Transportation infrastructure needs $7.5 billion in work

PHOTO/R.J. Kelly/The Homer News
Alaska’s highway system is in as good of shape as it has ever been, but more than $7.5 billion is needed in improvements and construction to bring the road system and state’s infrastructure up to "maturity,’’ said Joe Perkins, commissioner of the state Department of Transportation and Public Facilities.

Perkins said Alaska must continue upgrading its entire transportation infrastructure, including airports, marine highways, harbors and roads to compete economically with other states and countries.

"We must keep pushing projects,’’ Perkins told members of the Anchorage Chamber of Commerce Oct. 29. "Anchorage competes worldwide. ... If we don’t advance our infrastructure, we’re going to lose out to those that are efficient.’’

Perkins, who was appointed by Gov. Tony Knowles in 1995, said the state has invested nearly $3 billion during his tenure as commissioner.

Perkins gave updates to chamber members on the Seward, Glenn, Parks, Dalton and Alaska highways and other major projects in the state, including the $350 million upgrade and expansion at the Ted Stevens Anchorage International Airport. He said most of the road construction was completed and work at the terminal is about 40 percent done.

"We’re on budget; we don’t need any more money,’’ Perkins said of the Anchorage airport project. "It will be a wonderful facility that Anchorage is going to be proud of.’’

Perkins is continuing to push an initiative to speed construction of roads and highways across the state, using Grant Anticipation Revenue Vehicle, or GARVEE, notes.

In the last legislative session, Knowles proposed a bill that would allow the state to sell $425 million in the revenue-anticipation notes, but the measure failed in the Senate.

The bonds would allow the state to issue revenue obligations based on anticipated federal funds allotted for transportation construction. If approved by the Legislature, funds from GARVEE would be applied to statewide projects in addition to projects that have been identified on the Statewide Transportation Improvement Plan, or STIP.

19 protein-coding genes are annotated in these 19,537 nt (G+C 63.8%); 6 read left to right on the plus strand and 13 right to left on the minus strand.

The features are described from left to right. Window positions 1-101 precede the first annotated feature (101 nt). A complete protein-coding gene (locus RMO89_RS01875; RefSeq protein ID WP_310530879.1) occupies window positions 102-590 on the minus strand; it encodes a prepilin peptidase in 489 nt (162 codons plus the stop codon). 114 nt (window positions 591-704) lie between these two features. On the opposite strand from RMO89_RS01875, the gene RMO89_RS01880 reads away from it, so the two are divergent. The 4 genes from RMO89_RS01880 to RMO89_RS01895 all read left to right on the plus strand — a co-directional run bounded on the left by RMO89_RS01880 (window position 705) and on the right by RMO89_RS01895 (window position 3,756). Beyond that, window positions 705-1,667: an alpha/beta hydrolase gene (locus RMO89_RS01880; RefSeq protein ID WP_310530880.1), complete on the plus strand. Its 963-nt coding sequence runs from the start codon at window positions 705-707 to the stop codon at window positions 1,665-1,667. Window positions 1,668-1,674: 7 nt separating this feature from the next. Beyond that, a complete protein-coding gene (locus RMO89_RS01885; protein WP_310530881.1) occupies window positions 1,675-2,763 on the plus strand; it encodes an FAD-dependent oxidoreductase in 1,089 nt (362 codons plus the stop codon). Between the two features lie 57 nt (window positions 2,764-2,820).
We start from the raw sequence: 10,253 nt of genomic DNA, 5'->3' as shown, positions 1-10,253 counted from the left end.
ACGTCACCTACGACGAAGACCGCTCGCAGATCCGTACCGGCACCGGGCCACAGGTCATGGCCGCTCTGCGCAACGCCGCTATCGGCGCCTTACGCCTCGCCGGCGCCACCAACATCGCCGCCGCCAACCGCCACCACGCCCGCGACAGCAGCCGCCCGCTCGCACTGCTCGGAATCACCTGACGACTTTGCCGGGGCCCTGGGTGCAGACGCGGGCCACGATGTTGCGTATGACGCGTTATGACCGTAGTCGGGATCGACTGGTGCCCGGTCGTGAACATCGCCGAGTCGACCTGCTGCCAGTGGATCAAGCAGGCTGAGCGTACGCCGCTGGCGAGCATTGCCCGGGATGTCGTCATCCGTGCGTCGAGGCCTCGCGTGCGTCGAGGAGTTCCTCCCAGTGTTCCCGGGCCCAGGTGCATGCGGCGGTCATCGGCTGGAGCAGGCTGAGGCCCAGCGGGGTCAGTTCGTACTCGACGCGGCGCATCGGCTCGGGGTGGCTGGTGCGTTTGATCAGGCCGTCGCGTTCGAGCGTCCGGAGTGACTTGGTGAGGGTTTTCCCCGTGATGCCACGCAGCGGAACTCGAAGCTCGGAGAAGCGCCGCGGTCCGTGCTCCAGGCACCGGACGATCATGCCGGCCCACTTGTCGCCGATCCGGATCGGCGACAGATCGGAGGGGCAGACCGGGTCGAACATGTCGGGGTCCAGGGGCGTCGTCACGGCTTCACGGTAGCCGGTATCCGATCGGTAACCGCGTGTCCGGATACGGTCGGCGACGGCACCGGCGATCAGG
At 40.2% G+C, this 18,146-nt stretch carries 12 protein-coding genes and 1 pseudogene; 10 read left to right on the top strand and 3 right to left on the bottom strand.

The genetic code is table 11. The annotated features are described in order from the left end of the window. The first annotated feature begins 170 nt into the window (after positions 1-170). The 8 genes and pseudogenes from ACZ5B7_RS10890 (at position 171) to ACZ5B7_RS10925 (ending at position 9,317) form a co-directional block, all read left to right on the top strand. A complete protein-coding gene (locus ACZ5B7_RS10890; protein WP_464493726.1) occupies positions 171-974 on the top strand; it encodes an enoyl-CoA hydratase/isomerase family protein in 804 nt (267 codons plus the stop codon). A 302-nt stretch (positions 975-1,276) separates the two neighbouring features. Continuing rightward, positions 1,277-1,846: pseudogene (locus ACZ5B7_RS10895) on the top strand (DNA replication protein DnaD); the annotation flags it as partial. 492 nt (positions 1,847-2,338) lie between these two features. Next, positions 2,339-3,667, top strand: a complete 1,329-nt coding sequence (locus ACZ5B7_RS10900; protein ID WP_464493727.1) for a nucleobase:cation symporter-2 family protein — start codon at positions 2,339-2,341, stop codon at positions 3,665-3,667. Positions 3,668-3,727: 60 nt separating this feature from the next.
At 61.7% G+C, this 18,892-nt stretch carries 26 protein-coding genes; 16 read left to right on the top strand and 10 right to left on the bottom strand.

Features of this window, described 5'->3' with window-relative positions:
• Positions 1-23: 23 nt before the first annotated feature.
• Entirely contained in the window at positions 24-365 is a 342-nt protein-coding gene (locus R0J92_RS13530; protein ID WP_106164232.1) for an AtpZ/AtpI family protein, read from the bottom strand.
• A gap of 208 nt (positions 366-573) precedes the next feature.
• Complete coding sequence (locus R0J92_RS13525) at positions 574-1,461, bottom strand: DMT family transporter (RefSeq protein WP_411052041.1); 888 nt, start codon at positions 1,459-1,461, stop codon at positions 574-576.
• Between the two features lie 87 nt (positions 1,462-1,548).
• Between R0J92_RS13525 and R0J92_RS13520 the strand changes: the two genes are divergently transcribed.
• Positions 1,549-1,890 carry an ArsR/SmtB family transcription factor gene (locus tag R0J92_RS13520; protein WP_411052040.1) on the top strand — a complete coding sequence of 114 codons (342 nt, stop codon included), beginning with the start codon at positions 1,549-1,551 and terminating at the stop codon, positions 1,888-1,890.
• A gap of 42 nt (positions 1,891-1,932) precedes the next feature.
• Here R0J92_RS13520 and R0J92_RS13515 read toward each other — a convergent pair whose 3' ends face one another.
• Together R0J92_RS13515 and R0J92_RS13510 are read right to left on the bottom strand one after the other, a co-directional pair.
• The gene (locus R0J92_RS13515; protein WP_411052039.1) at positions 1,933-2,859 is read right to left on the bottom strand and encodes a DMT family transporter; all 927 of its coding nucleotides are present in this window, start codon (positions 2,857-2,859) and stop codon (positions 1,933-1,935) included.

Perkins said federal funding under Transportation Equity Act for the 21st Century, so-called "TEA-21 money,’’ is up for debate in two years.

"It is going to be contentious,’’ Perkins said. "The importance to Alaska is unbelievable.’’

Perkins said that Alaska gets $6 for every dollar it contributes, about three times the next closest state, Wyoming, receives.

"We stick out like a sore thumb,’’ Perkins said of Alaska’s share of the federal program designed to fund transportation programs nationwide.

Alaska receives about $320 million annually from TEA-21, and Perkins said the funding will likely be safe, due largely to the state’s powerful all-Republican congressional delegation.

"As long as we have a strong delegation, we’ll do fairly well,’’ he said.

For his part, Perkins helped schedule an annual conference in Anchorage next October for the American Association of State Transportation Officials. The conference will allow Perkins to show other state transportation commissioners the unique transportation needs of Alaska.

Perkins is chairman of the association’s standing committee on highways, which helps establish design standards for the nation’s roads and bridges.

11/11/2001 - 8:00pm